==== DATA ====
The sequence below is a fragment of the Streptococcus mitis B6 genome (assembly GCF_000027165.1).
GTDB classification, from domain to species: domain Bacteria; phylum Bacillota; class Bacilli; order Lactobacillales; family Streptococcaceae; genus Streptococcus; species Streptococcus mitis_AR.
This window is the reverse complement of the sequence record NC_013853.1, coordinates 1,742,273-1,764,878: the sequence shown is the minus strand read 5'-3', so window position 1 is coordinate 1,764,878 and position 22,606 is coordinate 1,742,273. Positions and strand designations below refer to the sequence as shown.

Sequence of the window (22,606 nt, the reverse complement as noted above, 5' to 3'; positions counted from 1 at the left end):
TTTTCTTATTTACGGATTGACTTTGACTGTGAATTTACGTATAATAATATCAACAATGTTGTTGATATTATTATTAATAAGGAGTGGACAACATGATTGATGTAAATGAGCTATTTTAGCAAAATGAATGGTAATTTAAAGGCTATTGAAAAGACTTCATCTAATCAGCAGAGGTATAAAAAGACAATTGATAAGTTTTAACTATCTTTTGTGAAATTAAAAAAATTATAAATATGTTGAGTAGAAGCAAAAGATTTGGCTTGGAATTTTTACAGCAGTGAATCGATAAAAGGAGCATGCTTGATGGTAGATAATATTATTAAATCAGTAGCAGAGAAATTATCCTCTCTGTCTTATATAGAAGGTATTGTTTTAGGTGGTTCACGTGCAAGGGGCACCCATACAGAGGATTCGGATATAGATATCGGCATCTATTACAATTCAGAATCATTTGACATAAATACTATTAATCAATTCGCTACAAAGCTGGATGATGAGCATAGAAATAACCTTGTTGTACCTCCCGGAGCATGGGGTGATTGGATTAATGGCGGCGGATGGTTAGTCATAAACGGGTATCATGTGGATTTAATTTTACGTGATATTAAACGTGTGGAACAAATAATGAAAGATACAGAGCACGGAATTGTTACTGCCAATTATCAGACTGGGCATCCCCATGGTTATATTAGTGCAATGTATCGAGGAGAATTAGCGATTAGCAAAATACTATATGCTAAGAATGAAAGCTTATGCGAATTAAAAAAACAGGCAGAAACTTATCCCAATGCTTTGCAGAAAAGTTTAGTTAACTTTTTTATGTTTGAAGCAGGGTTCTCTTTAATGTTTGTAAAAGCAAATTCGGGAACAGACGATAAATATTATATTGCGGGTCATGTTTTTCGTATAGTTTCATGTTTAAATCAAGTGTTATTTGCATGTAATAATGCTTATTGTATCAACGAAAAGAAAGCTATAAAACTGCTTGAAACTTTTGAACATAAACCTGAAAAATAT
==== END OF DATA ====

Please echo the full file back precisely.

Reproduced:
The sequence below is a fragment of the Streptococcus mitis B6 genome (assembly GCF_000027165.1).
GTDB classification, from domain to species: domain Bacteria; phylum Bacillota; class Bacilli; order Lactobacillales; family Streptococcaceae; genus Streptococcus; species Streptococcus mitis_AR.
This window is the reverse complement of the sequence record NC_013853.1, coordinates 1,742,273-1,764,878: the sequence shown is the minus strand read 5'-3', so window position 1 is coordinate 1,764,878 and position 22,606 is coordinate 1,742,273. Positions and strand designations below refer to the sequence as shown.

Sequence of the window (22,606 nt, the reverse complement as noted above, 5' to 3'; positions counted from 1 at the left end):
TTTTCTTATTTACGGATTGACTTTGACTGTGAATTTACGTATAATAATATCAACAATGTTGTTGATATTATTATTAATAAGGAGTGGACAACATGATTGATGTAAATGAGCTATTTTAGCAAAATGAATGGTAATTTAAAGGCTATTGAAAAGACTTCATCTAATCAGCAGAGGTATAAAAAGACAATTGATAAGTTTTAACTATCTTTTGTGAAATTAAAAAAATTATAAATATGTTGAGTAGAAGCAAAAGATTTGGCTTGGAATTTTTACAGCAGTGAATCGATAAAAGGAGCATGCTTGATGGTAGATAATATTATTAAATCAGTAGCAGAGAAATTATCCTCTCTGTCTTATATAGAAGGTATTGTTTTAGGTGGTTCACGTGCAAGGGGCACCCATACAGAGGATTCGGATATAGATATCGGCATCTATTACAATTCAGAATCATTTGACATAAATACTATTAATCAATTCGCTACAAAGCTGGATGATGAGCATAGAAATAACCTTGTTGTACCTCCCGGAGCATGGGGTGATTGGATTAATGGCGGCGGATGGTTAGTCATAAACGGGTATCATGTGGATTTAATTTTACGTGATATTAAACGTGTGGAACAAATAATGAAAGATACAGAGCACGGAATTGTTACTGCCAATTATCAGACTGGGCATCCCCATGGTTATATTAGTGCAATGTATCGAGGAGAATTAGCGATTAGCAAAATACTATATGCTAAGAATGAAAGCTTATGCGAATTAAAAAAACAGGCAGAAACTTATCCCAATGCTTTGCAGAAAAGTTTAGTTAACTTTTTTATGTTTGAAGCAGGGTTCTCTTTAATGTTTGTAAAAGCAAATTCGGGAACAGACGATAAATATTATATTGCGGGTCATGTTTTTCGTATAGTTTCATGTTTAAATCAAGTGTTATTTGCATGTAATAATGCTTATTGTATCAACGAAAAGAAAGCTATAAAACTGCTTGAAACTTTTGAACATAAACCTGAAAAATAT